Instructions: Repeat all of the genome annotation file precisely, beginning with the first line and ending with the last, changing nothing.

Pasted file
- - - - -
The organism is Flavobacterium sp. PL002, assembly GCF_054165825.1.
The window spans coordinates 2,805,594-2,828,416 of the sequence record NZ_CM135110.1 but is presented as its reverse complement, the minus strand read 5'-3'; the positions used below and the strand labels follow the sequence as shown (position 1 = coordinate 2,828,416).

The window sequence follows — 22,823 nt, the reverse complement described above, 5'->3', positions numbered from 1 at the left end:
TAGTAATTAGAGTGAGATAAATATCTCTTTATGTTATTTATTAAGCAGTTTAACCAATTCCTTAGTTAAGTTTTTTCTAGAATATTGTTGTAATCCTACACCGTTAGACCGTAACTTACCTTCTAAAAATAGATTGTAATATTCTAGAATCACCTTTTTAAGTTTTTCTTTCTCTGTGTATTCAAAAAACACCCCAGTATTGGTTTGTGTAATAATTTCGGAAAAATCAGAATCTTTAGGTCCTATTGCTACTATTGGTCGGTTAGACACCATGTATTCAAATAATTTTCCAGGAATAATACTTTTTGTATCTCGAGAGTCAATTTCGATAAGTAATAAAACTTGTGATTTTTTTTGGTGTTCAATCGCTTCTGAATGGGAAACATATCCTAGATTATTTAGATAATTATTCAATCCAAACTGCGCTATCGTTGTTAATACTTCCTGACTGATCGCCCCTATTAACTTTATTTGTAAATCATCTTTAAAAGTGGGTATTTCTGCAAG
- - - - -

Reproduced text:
The organism is Flavobacterium sp. PL002, assembly GCF_054165825.1.
The window spans coordinates 2,805,594-2,828,416 of the sequence record NZ_CM135110.1 but is presented as its reverse complement, the minus strand read 5'-3'; the positions used below and the strand labels follow the sequence as shown (position 1 = coordinate 2,828,416).

The window sequence follows — 22,823 nt, the reverse complement described above, 5'->3', positions numbered from 1 at the left end:
TAGTAATTAGAGTGAGATAAATATCTCTTTATGTTATTTATTAAGCAGTTTAACCAATTCCTTAGTTAAGTTTTTTCTAGAATATTGTTGTAATCCTACACCGTTAGACCGTAACTTACCTTCTAAAAATAGATTGTAATATTCTAGAATCACCTTTTTAAGTTTTTCTTTCTCTGTGTATTCAAAAAACACCCCAGTATTGGTTTGTGTAATAATTTCGGAAAAATCAGAATCTTTAGGTCCTATTGCTACTATTGGTCGGTTAGACACCATGTATTCAAATAATTTTCCAGGAATAATACTTTTTGTATCTCGAGAGTCAATTTCGATAAGTAATAAAACTTGTGATTTTTTTTGGTGTTCAATCGCTTCTGAATGGGAAACATATCCTAGATTATTTAGATAATTATTCAATCCAAACTGCGCTATCGTTGTTAATACTTCCTGACTGATCGCCCCTATTAACTTTATTTGTAAATCATCTTTAAAAGTGGGTATTTCTGCAAG